“There’s an app for that.” It became a cliché shortly after Apple launched the iPhone, however it’s true. Alarm clocks, health tracking, virtual reality experiences and more. There’s something for everyone in the Android Play and Apple App stores.
What about seeing for the blind? Yup, that too; a new app called Be My Eyes lets anyone lend their eyes to the blind by connecting via videochat.
Once the app is installed the blind user simply needs to press a button and they’ll be connected to a volunteer via video chat. Once connected, the blind user points their phone in the direction of the object or space they want to see. The volunteer then answers questions about what the user would like to interpret.
Be My Eyes builds on the concept of the voiceover feature included within the iPhone; a technology that enables users to control their device through additional gestures and get descriptions of items displayed on screen, from text messages you are typing to orientation within a web page. Common uses of the app include checking food expiry dates, locating items in the fridge, and going over the controls for audio players.
While there’s the potential of volunteers trolling on the app, Be My Eyes has a zero tolerance policy for abuse. If necessary, volunteers can be flagged and banned from the service after one report.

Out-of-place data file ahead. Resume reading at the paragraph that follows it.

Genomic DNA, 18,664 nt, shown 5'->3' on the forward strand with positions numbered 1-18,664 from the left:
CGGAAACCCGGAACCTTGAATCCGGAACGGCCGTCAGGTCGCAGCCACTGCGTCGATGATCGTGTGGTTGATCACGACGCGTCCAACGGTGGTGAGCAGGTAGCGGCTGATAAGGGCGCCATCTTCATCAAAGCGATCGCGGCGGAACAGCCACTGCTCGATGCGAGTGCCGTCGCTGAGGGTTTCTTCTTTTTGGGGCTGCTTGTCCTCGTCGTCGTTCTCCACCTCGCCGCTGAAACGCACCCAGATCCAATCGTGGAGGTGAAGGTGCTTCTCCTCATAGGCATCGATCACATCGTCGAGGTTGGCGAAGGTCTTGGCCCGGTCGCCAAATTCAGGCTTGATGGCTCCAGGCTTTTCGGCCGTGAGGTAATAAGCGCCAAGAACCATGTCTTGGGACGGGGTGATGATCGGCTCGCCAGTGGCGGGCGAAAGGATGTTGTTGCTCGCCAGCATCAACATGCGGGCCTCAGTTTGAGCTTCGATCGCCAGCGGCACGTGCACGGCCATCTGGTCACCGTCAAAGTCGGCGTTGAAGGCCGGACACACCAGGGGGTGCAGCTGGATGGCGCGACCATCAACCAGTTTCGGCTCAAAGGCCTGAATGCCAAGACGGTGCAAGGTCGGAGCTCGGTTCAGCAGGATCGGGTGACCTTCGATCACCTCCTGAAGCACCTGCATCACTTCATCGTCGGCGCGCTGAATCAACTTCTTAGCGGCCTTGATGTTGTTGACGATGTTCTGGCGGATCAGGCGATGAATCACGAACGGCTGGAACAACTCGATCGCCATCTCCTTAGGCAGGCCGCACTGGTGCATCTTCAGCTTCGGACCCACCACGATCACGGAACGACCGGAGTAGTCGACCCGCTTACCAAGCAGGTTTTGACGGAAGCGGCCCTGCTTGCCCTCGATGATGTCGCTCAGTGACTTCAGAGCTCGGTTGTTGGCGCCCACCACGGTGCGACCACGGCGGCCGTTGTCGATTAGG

The app has a global reach (anyone who downloads it can participate) and the ratio of volunteers to users is around ten to one, so not every volunteer is getting requests. While the interest in volunteering is great in some cases, and that’s the intention, the app may make it too easy for people to volunteer; as discussed on NPR, one volunteer was handling a session while driving.
To encourage ongoing volunteering Be My Eyes has a status points system. Additionally, once two people are matched, the app ensures that they will never be matched again – ostensibly in order to prevent things from becoming “awkward”.
Be My Eyes is a non-profit and the founder Hans Jørgen Wibergg is visually impaired himself. The app started out as a pitch at a Startup Weekend and since secured backing from The Danish Association of the Blind, the Velux Foundations and studio Danish technology company called Robocat.
While there are no plans to monetize the service, it is possible for power users to be charged a nominal fee to offset the costs.
The app is currently available for the iPhone with an Android version being considered. There are no plans for a Windows Phone version at the moment. Additionally the program is leveraging volunteer efforts to help with localized versions.
According to their website, the application has already helped almost 25,000 blind people on over 100,000 occasions.
Charles Costa is a marketing specialist helping technology companies grow, one word at a time. You can learn more at CharlesCosta.net